Why insertion sort works better than quick-sort for small data?

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  • #1
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I have seen in books that when number of elements is small ~ 30-40 insertion sort is recommended. Why is that? The worst case of insertion sort is n2 whereas for quick-sort it is nlogn.

nlogn beats n2 for all values of n isn't it? Then why?
 

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  • #2
jtbell
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nlogn beats n2 for all values of n isn't it?
Each step of quicksort normally requires more "work" than a step of insertion sort. Compare 10000 n log n with 10 n2. Of course, this is an exaggeration, but it illustrates the basic idea.
 
  • #3
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Merge sort is much easier for me so lets talk compare merge-sort with insertions sort.
In worst case insertion sort will be 1 + 2 + 3 + ... + n which is n.(n+1) / 2 iterations/steps.
There is not worst case in merge sort. Each step (that is dividing the array by two) takes n iterations (that is merging). This happens logn or logn + 1 times. Thus total iterations/steps is n.logn or n.logn + n

Where does the constant in front comes from?
 
  • #4
rcgldr
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Merge sort is much easier for me so lets talk compare merge-sort with insertions sort.
Using a bottom up merge sort is easier to explain. In a top down merge sort, no merging takes place until sub-array's of size 1 are produced by recursively dividing the array by 2 (or creating a tree of indexes on the stack).

The initial condition of a merge sort considers an array of size n as n arrays of size 1 (an array of size 1 can be considered sorted) and the first pass merges those n arrays of size 1 into a secondary buffer producing n/2 sorted arrays of size 2. The next pass merges the n/2 sorted arrays of size 2 back into the primary buffer producing n/4 sorted arrays of size 4. This merge process is repeated until there is 1 sorted array. The number of elements moved on each pass is n, and the number of passes is log2(n), so the number of moves is n log2(n). The worst case number of compares is n log2(n) - n + 1. This is explained next:

On the first pass each pair of arrays of size 1 are merged taking 1 compare, so that's n/2 compares. On the second pass, the worst case number of compares for each pair of arrays of size 2 is 3, so that's 3n/4 compares. For the third pass, 7n/8. For the final log2(n) pass, each pair of arrays of size n/2 are merged taking n-1 compares in the worst case, for a total of (n-1) n / n = n - 1. To calculate the sum, subtract 1x the number of compares from 2x the number of compares:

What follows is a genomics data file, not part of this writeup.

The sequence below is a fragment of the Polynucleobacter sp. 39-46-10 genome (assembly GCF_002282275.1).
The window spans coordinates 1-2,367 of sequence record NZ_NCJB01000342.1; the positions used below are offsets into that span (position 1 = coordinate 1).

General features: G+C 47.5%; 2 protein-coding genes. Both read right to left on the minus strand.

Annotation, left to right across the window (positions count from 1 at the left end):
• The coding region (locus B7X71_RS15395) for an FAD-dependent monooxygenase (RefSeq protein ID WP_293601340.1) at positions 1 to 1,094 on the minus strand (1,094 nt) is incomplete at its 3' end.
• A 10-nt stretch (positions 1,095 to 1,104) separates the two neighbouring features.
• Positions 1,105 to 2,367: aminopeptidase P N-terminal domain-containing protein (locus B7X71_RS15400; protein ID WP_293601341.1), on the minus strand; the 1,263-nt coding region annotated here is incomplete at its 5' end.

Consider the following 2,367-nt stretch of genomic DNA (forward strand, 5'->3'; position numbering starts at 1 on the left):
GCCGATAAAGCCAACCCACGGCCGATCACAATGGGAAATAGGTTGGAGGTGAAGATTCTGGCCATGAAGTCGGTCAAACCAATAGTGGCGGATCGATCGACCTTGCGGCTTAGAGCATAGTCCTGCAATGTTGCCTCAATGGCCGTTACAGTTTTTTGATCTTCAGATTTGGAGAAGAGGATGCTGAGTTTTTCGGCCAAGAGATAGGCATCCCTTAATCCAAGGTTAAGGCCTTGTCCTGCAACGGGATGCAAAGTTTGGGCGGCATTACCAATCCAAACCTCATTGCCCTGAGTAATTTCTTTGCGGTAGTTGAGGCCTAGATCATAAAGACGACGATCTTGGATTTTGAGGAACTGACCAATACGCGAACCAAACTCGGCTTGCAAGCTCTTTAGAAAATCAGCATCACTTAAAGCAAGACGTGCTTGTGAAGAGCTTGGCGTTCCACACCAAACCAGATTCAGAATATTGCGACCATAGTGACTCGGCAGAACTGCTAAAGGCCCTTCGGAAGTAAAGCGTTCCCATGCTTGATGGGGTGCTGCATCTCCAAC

Code:
  2x # compares = 1n/1 + 3n/2 + 7n/4 + ... 
- 1x # compares =        1n/2 + 3n/4 + ... + (n-1)
------------------------------------------------
  1x # compares =    n +    n +    n + ... - (n-1) = n log2(n) - n + 1
 
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Using a bottom up merge sort is easier to explain. In a top down merge sort, no merging takes place until sub-array's of size 1 are produced by recursively dividing the array by 2 (or creating a tree of indexes on the stack).

The initial condition of a merge sort considers an array of size n as n arrays of size 1 (an array of size 1 can be considered sorted) and the first pass merges those n arrays of size 1 into a secondary buffer producing n/2 sorted arrays of size 2. The next pass merges the n/2 sorted arrays of size 2 back into the primary buffer producing n/4 sorted arrays of size 4. This merge process is repeated until there is 1 sorted array. The number of elements moved on each pass is n, and the number of passes is log2(n), so the number of moves is n log2(n). The worst case number of compares is n log2(n) - n + 1.
Thanks for the explanation.
Each step of quicksort normally requires more "work" than a step of insertion sort. Compare 10000 n log n with 10 n2. Of course, this is an exaggeration, but it illustrates the basic idea.
Anyways where do the constants 10000 and 10 come up? As explained above the number of steps/comparisons is n log2n ... no big constants in it
 
  • #6
rcgldr
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Thanks for the explanation.
I updated my previous post to explain how the worst case number of compares are calclated.

Anyways where do the constants 10000 and 10 come up?
That was an exagerration. The issue is the number of temporary variables, like indexes, and size of array, and how often they have to be updated in order to implement a sort algorithm. So the overhead per comparason, swap, or move may be higher for the "better" algorithms, making them slower if the number of elements in an array is very small.
 
  • #7
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That was an exagerration. The issue is the number of temporary variables, like indexes, and size of array, and how often they have to be updated in order to implement a sort algorithm. So the overhead per comparason, swap, or move may be higher for the "better" algorithms, making them slower if the number of elements in an array is very small.
Yeah I knew they were an exaggeration but couldn't see how any constants could rise. I totally forgot about overhead time taken to divide the array into two, calling other functions, swapping etc.
I was just looking at the comparisons!
Anyways thank you for clearing the doubt
 

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